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Encyclopedia Dubuque


"Encyclopedia Dubuque is the online authority for all things Dubuque, written by the people who know the city best.”
Marshall Cohen—researcher and producer, CNN

Affiliated with the Local History Network of the State Historical Society of Iowa, and the Iowa Museum Association.


From Encyclopedia Dubuque
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DUBUQUE CENTRAL IMPROVEMENT COMPANY. The Dubuque Central Improvement Company was organized January 23, 1857, with capital of $2,100,000. The corporators were Jesse P. FARLEY, Franklin V. Goodrich, Austin J. Goss, Robert C. Waples, Christopher PELAN, Robert M. Walmsley, Alexander ANDERSON and Frederick E. BISSELL. (1)

The City of Dubuque conveyed to the company two islands with a total of twenty-eight acres and enough shallows to make a total of sixty acres when filled. The company assumed two loans of the city totaling $120,000 and agreed to pay the city $80,000 in ten years with 10 per cent interest. (2) The company's boundaries extended from the line of the Harbor Company on the south to the line of the DUBUQUE HARBOR IMPROVEMENT COMPANY on the north. (2)

The company's plan was to make a levee the entire length of their property, to fill all the intervening lands and sloughs and to run First, Second, Third and Fourth streets to the MISSISSIPPI RIVER. (3) The City retained the right to collect wharf fees and to use the roads. (4)

Notes printed by Wellstood, Hay, Whiting, New York and Chicago, were hand-dated from December 9, 1857 to February 10, 1858. Signatures included F.V. Goodrich, president and Robert M. Walmsley, secretary. Notes were also countersigned by H.A. Littleton, register. There was an engraved '18' for the date. All stockholders were liable for payment of notes and their names were printed on the back of each note. Serial numbers went up to 9558 on $1 bills and 8364 on $3 bills. Notes were payable at different times and bore ten percent interest. A total of approximately $300,000 was printed. (5) The notes failed in 1858. (6)

The company in 1858 notified the council that it would be unable to meet the interest on the bonds. The city held a mortgage on the property for $80,000, leaving $120,000 not provided for by mortgage. An estimated four hundred citizens demonstrated against the proposition for the city to take back the property. The company, it was claimed, had failed and was seeking a way out of its troubles. (7)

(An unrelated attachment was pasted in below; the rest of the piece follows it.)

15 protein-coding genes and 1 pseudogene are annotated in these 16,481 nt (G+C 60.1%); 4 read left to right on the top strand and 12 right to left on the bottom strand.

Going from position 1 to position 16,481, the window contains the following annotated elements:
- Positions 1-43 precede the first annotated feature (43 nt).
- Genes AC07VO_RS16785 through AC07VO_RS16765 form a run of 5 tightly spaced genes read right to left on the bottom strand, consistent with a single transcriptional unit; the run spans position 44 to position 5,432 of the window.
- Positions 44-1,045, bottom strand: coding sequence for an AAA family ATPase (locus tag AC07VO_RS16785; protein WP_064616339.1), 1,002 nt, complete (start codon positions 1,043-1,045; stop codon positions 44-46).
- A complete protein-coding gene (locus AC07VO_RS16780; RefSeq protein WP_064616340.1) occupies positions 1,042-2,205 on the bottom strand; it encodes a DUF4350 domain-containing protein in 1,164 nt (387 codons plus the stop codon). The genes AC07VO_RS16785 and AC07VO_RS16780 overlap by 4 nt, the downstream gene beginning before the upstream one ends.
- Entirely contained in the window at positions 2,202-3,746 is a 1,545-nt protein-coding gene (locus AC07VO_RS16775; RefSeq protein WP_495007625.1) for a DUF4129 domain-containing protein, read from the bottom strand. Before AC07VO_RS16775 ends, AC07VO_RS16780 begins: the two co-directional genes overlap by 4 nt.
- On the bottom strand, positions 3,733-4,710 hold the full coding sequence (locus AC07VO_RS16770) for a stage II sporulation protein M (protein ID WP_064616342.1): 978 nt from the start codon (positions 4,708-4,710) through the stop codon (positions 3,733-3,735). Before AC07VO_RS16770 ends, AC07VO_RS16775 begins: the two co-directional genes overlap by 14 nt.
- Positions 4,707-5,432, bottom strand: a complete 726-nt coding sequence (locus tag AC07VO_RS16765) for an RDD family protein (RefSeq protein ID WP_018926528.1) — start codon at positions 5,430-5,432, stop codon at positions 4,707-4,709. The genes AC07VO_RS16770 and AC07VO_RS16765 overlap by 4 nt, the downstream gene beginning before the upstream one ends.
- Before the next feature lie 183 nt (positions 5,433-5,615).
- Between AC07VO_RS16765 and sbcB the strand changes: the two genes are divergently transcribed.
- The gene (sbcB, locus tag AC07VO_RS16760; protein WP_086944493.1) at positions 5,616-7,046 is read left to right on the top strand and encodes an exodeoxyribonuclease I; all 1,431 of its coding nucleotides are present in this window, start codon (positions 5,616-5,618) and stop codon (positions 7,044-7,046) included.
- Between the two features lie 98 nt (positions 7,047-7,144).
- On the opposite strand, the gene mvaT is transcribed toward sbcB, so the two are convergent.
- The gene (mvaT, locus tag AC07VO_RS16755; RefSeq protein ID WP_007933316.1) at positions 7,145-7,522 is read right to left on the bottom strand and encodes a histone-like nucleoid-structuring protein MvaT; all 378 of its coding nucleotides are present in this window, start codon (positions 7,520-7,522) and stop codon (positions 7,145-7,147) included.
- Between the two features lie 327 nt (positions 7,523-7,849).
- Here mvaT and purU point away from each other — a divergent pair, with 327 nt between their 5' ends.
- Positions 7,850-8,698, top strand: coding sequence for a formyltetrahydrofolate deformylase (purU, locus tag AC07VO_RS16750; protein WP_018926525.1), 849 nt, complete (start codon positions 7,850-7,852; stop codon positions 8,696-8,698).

In August 26, 1874, the Dubuque Central Improvement Company sued the city for $550,000. (8) In its case, the company claimed that on March 10, 1859 the City had developed a new contract. The City was prepared to take back the two loans which it had passed to the company in 1857 if the company would sell to the City one-third of its property and promise to complete the road improvements by September 1, 1863. The company stated that it had spent over $72,000 on road improvements and paid over $33,000 in interest on the loans it had assumed from the City in 1857. It further claimed that the city had sold the bonds upon which the interest had been paid and that while collecting large amounts of wharf fees the City had failed to protect the mortgage and not paid principal or interest. The mortgage had been sold on March 25, 1868 to Henry L. STOUT leaving the Company without title to the land or benefits of the investments it had made. (9) The Company contended that the city was bound to take care of the mortgage, because the title had been warranted and therefore sued the city for $33,000.

The City responded to these allegations by stating that the plaintiff had not completed its work and that any such agreement as described by the company was legally outside the charter rights granted to the city by the State of Iowa. (10)

The city finally agreed to pay the $33,000 claimed by the company partly because in doing so it could secure a withdrawal of the suit for $550,000. In the suit on the guaranty, the Supreme Court decided that the city had no power to make the guaranty and therefore the decision was in its favor. (11)




1. Oldt, Franklin T. and Patrick J. Quigley. History of Dubuque County, Iowa. Chicago: Goodspeed Historical Association, p. 117

2. "Both Sides," Dubuque Herald, Sept. 1874, p. 4. Online: http://news.google.com/newspapers?id=YxxeAAAAIBAJ&sjid=7V8NAAAAIBAJ&pg=1625,8162428&dq=dubuque+central+improvement+company&hl=en

3. Oldt, http://www.ebooksread.com/authors-eng/franklin-t-oldt/history-of-dubuque-county-iowa-being-a-general-survey-of-dubuque-county-histor-tdl/page-19-history-of-dubuque-county-iowa-being-a-general-survey-of-dubuque-county-histor-tdl.shtml, p. 19

4. "Both Sides."

5. "When City Made Money," Dubuque Daily Herald, March 2, 1900, p. 6. Online: http://news.google.com/newspapers?id=2CZBAAAAIBAJ&sjid=dqgMAAAAIBAJ&pg=4714,1799263&dq=dubuque+central+improvement+company&hl=en

6. Oakes, Dean G. Iowa: Obsolete Notes and Scrip

7. Oldt. p. 19

8. "The Dubuque Central Improvement Company's Case," Dubuque Herald, September 1, 1874. Online: https://news.google.com/newspapers?nid=uh8FjILnQOkC&dat=18740901&printsec=frontpage&hl=en

9. "Both Sides."

10. Ibid.

11. Oldt., p. 20